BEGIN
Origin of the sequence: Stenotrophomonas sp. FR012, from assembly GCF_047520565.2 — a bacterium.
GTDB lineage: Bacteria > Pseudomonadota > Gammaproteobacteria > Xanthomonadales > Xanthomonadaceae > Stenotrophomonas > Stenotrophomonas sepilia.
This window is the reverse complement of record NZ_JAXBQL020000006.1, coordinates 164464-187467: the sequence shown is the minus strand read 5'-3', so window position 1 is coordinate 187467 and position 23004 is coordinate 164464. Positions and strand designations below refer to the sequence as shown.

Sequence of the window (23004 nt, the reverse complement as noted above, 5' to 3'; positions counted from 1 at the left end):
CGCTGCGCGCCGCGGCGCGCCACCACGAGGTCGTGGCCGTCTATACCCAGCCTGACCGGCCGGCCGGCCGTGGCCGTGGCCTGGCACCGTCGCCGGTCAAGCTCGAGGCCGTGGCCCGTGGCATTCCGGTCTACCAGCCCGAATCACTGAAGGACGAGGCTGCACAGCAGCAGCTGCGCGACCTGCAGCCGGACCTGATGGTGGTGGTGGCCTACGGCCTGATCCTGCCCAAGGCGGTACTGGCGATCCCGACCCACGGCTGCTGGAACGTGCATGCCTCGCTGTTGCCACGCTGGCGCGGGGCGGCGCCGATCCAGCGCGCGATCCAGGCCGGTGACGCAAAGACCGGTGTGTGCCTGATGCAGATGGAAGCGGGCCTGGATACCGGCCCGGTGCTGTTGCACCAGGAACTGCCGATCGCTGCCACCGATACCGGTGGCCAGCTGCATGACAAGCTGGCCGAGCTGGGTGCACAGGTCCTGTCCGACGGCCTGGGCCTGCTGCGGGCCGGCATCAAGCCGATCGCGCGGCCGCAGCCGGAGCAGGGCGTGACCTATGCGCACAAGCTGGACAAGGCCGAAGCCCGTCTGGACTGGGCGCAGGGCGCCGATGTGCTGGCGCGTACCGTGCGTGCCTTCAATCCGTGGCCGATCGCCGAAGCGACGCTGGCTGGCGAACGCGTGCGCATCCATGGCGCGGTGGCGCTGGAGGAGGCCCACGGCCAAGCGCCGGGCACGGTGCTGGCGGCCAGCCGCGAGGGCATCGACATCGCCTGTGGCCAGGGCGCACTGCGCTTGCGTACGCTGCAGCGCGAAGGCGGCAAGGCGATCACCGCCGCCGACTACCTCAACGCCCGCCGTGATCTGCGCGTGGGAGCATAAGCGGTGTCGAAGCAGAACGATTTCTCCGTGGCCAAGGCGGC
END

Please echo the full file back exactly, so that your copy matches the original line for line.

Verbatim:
Origin of the sequence: Stenotrophomonas sp. FR012, from assembly GCF_047520565.2 — a bacterium.
GTDB lineage: Bacteria > Pseudomonadota > Gammaproteobacteria > Xanthomonadales > Xanthomonadaceae > Stenotrophomonas > Stenotrophomonas sepilia.
This window is the reverse complement of record NZ_JAXBQL020000006.1, coordinates 164464-187467: the sequence shown is the minus strand read 5'-3', so window position 1 is coordinate 187467 and position 23004 is coordinate 164464. Positions and strand designations below refer to the sequence as shown.

Sequence of the window (23004 nt, the reverse complement as noted above, 5' to 3'; positions counted from 1 at the left end):
CGCTGCGCGCCGCGGCGCGCCACCACGAGGTCGTGGCCGTCTATACCCAGCCTGACCGGCCGGCCGGCCGTGGCCGTGGCCTGGCACCGTCGCCGGTCAAGCTCGAGGCCGTGGCCCGTGGCATTCCGGTCTACCAGCCCGAATCACTGAAGGACGAGGCTGCACAGCAGCAGCTGCGCGACCTGCAGCCGGACCTGATGGTGGTGGTGGCCTACGGCCTGATCCTGCCCAAGGCGGTACTGGCGATCCCGACCCACGGCTGCTGGAACGTGCATGCCTCGCTGTTGCCACGCTGGCGCGGGGCGGCGCCGATCCAGCGCGCGATCCAGGCCGGTGACGCAAAGACCGGTGTGTGCCTGATGCAGATGGAAGCGGGCCTGGATACCGGCCCGGTGCTGTTGCACCAGGAACTGCCGATCGCTGCCACCGATACCGGTGGCCAGCTGCATGACAAGCTGGCCGAGCTGGGTGCACAGGTCCTGTCCGACGGCCTGGGCCTGCTGCGGGCCGGCATCAAGCCGATCGCGCGGCCGCAGCCGGAGCAGGGCGTGACCTATGCGCACAAGCTGGACAAGGCCGAAGCCCGTCTGGACTGGGCGCAGGGCGCCGATGTGCTGGCGCGTACCGTGCGTGCCTTCAATCCGTGGCCGATCGCCGAAGCGACGCTGGCTGGCGAACGCGTGCGCATCCATGGCGCGGTGGCGCTGGAGGAGGCCCACGGCCAAGCGCCGGGCACGGTGCTGGCGGCCAGCCGCGAGGGCATCGACATCGCCTGTGGCCAGGGCGCACTGCGCTTGCGTACGCTGCAGCGCGAAGGCGGCAAGGCGATCACCGCCGCCGACTACCTCAACGCCCGCCGTGATCTGCGCGTGGGAGCATAAGCGGTGTCGAAGCAGAACGATTTCTCCGTGGCCAAGGCGGC